CSOs renew calls for the enactment of Commercial Seed Bill into law

Civil society organizations (CSOs) have asked the Tonse Alliance government to champion and prioritize deliberations on the proposed Commercial Seed Bill into law in the current sitting of parliamentarians.

The CSOs, under the Civil Society Agriculture Network (CISANET), think this will provide an opportunity for the legislature to judiciously deliberate and reflect on the provisions of the proposed Seed Bill, propose its improvement to make it complete, and recommend its adoption as a framework law for the commercial Seed Industry in Malawi.

Pamela Kuwali: Cisanet boss

The proposed commercial Seed Bill, among other benefits, guarantees increased farmers’ accessibility to high quality seed of various crop varieties because of increased competition in the seed sector.

It also guarantees increased forex earnings for the country through regional harmonization by integrating small and isolated local markets into one larger regional-wide market trading high-quality commercial seeds.

CISANET National Coordinator Pamela Kuwali said the network recognizes the government’s commitment to allow increased access of high-quality seed for all Malawians for improved productivity and food security leading to nutrition security.

However, Kuwali lamented the slow progress towards tabling the commercial Seed Bill in Parliament in view of the commitments demonstrated by the Tonse Alliance-led government.

“CISANET commends the government in launching a new Commercial Seed Policy in May, 2018 and gazetting new Commercial Seed Regulations in 2018 in order to create a conducive environment for seed industry growth and enhanced availability of high quality seed to farmers.

“It also applauds the commitment by the government to increase access to certified seed by implementing the scratch card system starting 2021/22 Season in its efforts to curb the proliferation of fake seed on the market,” she said.

“CISANET is however concerned with the slow progress towards tabling the commercial Seed Bill in Parliament in view of the commitments demonstrated by the Tonse Alliance-led government,” added Kuwali.

According to CISANET, currently, average production per unit area of land for cereals and legumes remains very low with smallholder farmers realizing less than a ton per hectare while the average national yield trends reveal a yield gap of more than 50 percent between the national average and realizable productivity for some legumes at research stations.

These low production and diversity levels have been attributed to three key areas, which include lack of diversity in agriculture production over the calendar year; poor environmental practices leading to degradation; and poor quality and fake production of inputs, both purchased and produced on farm, including seed.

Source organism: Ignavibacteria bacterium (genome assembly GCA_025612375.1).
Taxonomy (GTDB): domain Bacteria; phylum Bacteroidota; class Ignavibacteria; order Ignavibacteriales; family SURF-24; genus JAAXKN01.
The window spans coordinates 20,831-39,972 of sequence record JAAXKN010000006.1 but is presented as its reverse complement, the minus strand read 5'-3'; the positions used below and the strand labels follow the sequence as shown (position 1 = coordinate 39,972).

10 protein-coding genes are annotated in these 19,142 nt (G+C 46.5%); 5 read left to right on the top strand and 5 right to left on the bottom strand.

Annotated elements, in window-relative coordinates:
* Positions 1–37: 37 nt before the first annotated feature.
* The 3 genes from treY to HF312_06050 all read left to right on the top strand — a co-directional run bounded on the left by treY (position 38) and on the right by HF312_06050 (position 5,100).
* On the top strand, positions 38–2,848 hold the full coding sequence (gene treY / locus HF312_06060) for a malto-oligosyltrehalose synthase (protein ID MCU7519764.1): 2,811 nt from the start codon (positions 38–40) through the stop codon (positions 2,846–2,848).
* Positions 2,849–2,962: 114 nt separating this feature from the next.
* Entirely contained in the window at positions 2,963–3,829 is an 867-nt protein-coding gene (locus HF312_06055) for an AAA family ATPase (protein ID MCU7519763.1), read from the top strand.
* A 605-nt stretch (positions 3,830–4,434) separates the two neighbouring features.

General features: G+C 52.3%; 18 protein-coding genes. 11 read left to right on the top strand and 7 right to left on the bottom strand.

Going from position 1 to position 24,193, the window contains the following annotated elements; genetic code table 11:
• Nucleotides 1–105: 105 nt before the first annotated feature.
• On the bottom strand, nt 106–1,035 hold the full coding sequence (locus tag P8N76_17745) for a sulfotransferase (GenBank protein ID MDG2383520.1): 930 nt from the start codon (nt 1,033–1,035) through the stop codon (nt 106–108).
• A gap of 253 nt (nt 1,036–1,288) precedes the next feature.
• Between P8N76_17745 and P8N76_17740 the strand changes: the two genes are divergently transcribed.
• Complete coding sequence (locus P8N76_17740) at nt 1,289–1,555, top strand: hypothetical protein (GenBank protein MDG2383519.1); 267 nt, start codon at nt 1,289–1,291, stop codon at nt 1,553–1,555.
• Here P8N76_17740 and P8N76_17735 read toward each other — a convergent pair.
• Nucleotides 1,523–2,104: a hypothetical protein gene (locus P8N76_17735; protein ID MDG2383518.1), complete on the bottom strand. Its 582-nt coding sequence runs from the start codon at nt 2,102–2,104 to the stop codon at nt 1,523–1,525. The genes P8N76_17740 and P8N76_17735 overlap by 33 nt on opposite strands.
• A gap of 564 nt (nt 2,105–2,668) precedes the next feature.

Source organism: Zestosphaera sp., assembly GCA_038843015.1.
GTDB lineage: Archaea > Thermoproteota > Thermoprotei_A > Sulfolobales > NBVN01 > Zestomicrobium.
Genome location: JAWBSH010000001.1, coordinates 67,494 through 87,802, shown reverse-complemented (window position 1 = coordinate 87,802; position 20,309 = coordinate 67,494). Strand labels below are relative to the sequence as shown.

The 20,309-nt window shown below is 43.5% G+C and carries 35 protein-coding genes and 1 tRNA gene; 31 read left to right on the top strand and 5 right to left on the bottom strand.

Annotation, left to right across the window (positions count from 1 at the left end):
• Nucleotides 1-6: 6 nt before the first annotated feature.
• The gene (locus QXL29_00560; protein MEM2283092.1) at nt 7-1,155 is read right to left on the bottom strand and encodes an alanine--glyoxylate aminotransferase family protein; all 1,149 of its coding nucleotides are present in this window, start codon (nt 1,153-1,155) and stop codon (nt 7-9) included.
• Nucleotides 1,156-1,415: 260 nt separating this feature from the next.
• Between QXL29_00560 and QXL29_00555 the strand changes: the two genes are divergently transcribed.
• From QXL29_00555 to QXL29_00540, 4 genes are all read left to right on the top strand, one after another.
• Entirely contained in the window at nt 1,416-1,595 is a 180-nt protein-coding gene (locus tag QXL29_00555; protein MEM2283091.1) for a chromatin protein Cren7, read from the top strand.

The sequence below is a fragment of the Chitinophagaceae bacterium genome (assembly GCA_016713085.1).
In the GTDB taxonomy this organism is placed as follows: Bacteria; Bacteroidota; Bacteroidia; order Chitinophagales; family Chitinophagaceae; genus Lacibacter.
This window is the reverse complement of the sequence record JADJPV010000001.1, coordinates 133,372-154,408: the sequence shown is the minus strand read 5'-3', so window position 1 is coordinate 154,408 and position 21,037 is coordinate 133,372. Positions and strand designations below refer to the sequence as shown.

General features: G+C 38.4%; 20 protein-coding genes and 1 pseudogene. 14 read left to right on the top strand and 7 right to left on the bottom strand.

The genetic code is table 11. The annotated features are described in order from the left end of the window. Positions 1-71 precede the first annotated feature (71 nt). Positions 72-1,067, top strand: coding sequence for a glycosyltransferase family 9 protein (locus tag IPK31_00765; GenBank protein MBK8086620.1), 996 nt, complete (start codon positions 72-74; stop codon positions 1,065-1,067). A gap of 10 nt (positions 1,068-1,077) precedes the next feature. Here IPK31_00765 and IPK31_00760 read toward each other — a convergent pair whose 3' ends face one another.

Thus, the Commercial Seed Bill has been developed as a framework seeking to effectively guarantee the regulation and control of production, processing, sale, importation, exportation and testing of commercial seed, and further to provide for the certification of seed, regulation of release and maintenance of commercial seed varieties.

Sadly, Nyasa Times understands that there are influential politicians with vested interest in seed multiplication, politically-linked private seed multipliers and business gurus who are conniving to frustrate enactment of the 2018 National Seed Bill into law. 

These actors fear that the Bill would strengthen the legal framework thereby thwarting their unscrupulous practices of selling fake seed to unsuspecting, poor smallholder farmers.

“No wonder prevalence of fake seed in Malawi is currently estimated at around 60 percent. The 2018 National Seed Bill seeks to make the law regulating the seed industry align with the seed protocol enshrined within the regional treaties of the Southern African Development Community (SADC) Seed Protocol and the Common Market for Eastern and Southern Africa (COMESA).

“This will enable Malawian farmers to access seed markets within the region, thereby increasing access to genuine, certified seeds. The bill also provides stiff punishment to culprits as opposed to the current 1996 law which has soft penalties,” said a source at the Capital Hill.

He said it is surprising that the Chakwera administration is failing to prioritize “this important bill in the current sitting of parliament, despite the bill aligning well with one of the pillars of Vision 2063, which is centred around increasing agricultural productivity.”

“The Ministry of Agriculture and the Ministry of Justice should work together to expedite finalization of the bill. The whole country should not suffer because of the few greedy individuals who are protecting their dubious businesses at the expense of the many farmers who fall victim to fake seed. It is the local smallholder farmers who would benefit by having greater access to certified, quality seed. It will also enhance the local seed companies to be innovative so that they remain competitive on the market,” he narrated.

Meanwhile, farmer organizations have requested concerned stakeholders, starting with the President, line ministers and the whole Cabinet and members of Parliament (MPs) to ensure speedy finalization and enactment of the Bill in this sitting of parliament.

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